Jeffries Talks Infrastructure, America As Welcoming Place

U.S. Rep. Hakeem Jeffries (D-Fort Greene, Clinton Hill, Bed-Stuy, Brownsville, East New York, Canarsie, Mill Basin, Coney Island, South Ozone Park and Howard Beach in Queens) yesterday came to Brooklyn and made a strong argument for the importance of strengthening American infrastructure.

At the same time, he stressed the importance of continuing to make the United States a welcoming place for immigrants while at the same time expressing extreme displeasure with the Trump administration, especially on issues regarding national security and immigration laws.

Jeffries’s remarks came as the keynote speaker for the Brooklyn Chamber of Commerce’s latest installation of the Brooklyn Newsmakers event series, held is in connection with NYU Tandon School of Engineering and is sponsored by Investors Bank.

Brooklyn Chamber of Commerce President and CEO with U. S. Rep. Hakeem Jeffries. Photo by Urshila Rana.

“America is a first-class economy, but we don’t have a first-class infrastructure. We want to work on infrastructure and do it in a bipartisan way, and invest at least a trillion dollars over a five-year period of time. This will fix our crumbling infrastructure, and in the process create at least 16 million good-paying jobs.”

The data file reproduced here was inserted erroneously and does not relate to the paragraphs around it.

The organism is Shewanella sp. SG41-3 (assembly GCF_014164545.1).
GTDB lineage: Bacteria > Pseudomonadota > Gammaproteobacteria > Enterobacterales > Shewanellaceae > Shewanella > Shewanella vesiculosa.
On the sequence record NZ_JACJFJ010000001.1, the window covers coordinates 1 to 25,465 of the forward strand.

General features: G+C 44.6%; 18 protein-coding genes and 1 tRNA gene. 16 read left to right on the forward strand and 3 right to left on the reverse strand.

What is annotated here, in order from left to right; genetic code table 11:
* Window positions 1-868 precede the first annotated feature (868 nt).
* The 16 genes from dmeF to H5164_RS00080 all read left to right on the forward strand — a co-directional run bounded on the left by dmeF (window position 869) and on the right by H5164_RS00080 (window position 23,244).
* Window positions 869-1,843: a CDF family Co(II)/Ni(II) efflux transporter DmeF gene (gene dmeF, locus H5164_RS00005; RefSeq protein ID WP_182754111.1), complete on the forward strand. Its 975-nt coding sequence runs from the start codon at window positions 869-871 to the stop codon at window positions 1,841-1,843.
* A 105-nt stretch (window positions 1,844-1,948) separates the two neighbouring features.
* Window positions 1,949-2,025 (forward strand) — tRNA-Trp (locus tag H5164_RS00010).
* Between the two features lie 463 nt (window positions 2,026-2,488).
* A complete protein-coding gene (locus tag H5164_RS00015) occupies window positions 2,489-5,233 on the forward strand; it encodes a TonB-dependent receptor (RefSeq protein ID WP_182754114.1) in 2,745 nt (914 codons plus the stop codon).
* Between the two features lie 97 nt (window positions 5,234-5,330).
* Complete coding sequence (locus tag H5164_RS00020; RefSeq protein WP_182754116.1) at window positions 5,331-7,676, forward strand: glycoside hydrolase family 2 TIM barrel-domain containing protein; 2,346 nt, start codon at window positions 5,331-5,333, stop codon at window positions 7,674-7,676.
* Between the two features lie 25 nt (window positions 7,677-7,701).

The Brooklyn Chamber of Commerce is among the largest and most influential business advocacy organizations in New York, having spent the last hundred years developing and promoting policies that drive economic development and advance its members’ interests. The Chamber is the voice of Brooklyn’s business community, offering the resources, programs, tools and direct support businesses need to continue creating jobs and opportunities in their communities.

With regards to the crackdown on immigration by the current administration, Jeffries cited clear displeasure at the threat it had to diversity in America. As someone born and bred in Brooklyn, the Congressman was quick to point out the role Brooklyn’s rich diversity has played in its road to prosperity.

“Diversity as we know here in Brooklyn is a strength, not a weakness. We are a nation of immigrants, some voluntary, some involuntary but as Dr. King once said, ‘We may have come over on different ships, but we’re all in the same boat now,’” said Jeffries.

While addressing the important work carried out by the Brooklyn Chamber of Commerce, Jeffries underscored the importance of small businesses, referring to them as the “engines of our [US] economy.”

Regarding the current pressures faced by small businesses due to various market forces, and globalization, he argued that there needs to be a concerted effort on a national level to support small businesses.

“We have to make sure that our young people have the opportunity to participate in the jobs of the 21st-century economy. And make sure that their creativity can be brought to life so that they’re not just consumers but creators,” he said.

In the question-and-answer session after his speech, Jeffries touched on the latest developments in the Trump-Ukraine scandal and impeachment inquiry, the political and economic landscape in New York City, federal policies impacting Brooklyn’s business community.

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